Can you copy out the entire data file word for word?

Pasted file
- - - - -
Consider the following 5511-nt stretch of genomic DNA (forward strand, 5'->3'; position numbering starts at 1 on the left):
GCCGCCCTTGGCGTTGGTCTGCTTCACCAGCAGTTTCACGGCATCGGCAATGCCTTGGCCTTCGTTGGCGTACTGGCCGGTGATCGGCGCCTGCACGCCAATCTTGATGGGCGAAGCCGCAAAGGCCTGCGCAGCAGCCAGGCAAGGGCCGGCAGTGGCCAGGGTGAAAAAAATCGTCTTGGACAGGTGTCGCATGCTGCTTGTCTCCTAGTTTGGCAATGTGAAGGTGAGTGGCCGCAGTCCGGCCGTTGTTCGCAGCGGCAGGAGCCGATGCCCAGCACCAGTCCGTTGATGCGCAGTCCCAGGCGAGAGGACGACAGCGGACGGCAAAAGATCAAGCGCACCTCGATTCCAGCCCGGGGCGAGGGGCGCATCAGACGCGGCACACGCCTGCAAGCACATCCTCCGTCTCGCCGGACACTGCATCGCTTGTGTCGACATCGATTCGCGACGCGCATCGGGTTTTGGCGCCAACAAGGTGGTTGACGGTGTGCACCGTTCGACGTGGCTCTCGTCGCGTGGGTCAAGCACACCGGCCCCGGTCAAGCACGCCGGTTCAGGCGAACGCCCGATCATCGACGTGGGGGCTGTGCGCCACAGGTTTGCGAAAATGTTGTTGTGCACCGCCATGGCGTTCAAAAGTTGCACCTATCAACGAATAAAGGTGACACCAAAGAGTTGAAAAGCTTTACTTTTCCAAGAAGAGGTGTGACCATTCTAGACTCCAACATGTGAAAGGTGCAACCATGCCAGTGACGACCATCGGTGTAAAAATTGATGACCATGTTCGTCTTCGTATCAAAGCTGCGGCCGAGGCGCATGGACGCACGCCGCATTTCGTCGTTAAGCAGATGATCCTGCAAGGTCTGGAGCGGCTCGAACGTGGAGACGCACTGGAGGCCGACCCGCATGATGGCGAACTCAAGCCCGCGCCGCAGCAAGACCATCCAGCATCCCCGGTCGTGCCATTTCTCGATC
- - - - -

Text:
Consider the following 5511-nt stretch of genomic DNA (forward strand, 5'->3'; position numbering starts at 1 on the left):
GCCGCCCTTGGCGTTGGTCTGCTTCACCAGCAGTTTCACGGCATCGGCAATGCCTTGGCCTTCGTTGGCGTACTGGCCGGTGATCGGCGCCTGCACGCCAATCTTGATGGGCGAAGCCGCAAAGGCCTGCGCAGCAGCCAGGCAAGGGCCGGCAGTGGCCAGGGTGAAAAAAATCGTCTTGGACAGGTGTCGCATGCTGCTTGTCTCCTAGTTTGGCAATGTGAAGGTGAGTGGCCGCAGTCCGGCCGTTGTTCGCAGCGGCAGGAGCCGATGCCCAGCACCAGTCCGTTGATGCGCAGTCCCAGGCGAGAGGACGACAGCGGACGGCAAAAGATCAAGCGCACCTCGATTCCAGCCCGGGGCGAGGGGCGCATCAGACGCGGCACACGCCTGCAAGCACATCCTCCGTCTCGCCGGACACTGCATCGCTTGTGTCGACATCGATTCGCGACGCGCATCGGGTTTTGGCGCCAACAAGGTGGTTGACGGTGTGCACCGTTCGACGTGGCTCTCGTCGCGTGGGTCAAGCACACCGGCCCCGGTCAAGCACGCCGGTTCAGGCGAACGCCCGATCATCGACGTGGGGGCTGTGCGCCACAGGTTTGCGAAAATGTTGTTGTGCACCGCCATGGCGTTCAAAAGTTGCACCTATCAACGAATAAAGGTGACACCAAAGAGTTGAAAAGCTTTACTTTTCCAAGAAGAGGTGTGACCATTCTAGACTCCAACATGTGAAAGGTGCAACCATGCCAGTGACGACCATCGGTGTAAAAATTGATGACCATGTTCGTCTTCGTATCAAAGCTGCGGCCGAGGCGCATGGACGCACGCCGCATTTCGTCGTTAAGCAGATGATCCTGCAAGGTCTGGAGCGGCTCGAACGTGGAGACGCACTGGAGGCCGACCCGCATGATGGCGAACTCAAGCCCGCGCCGCAGCAAGACCATCCAGCATCCCCGGTCGTGCCATTTCTCGATC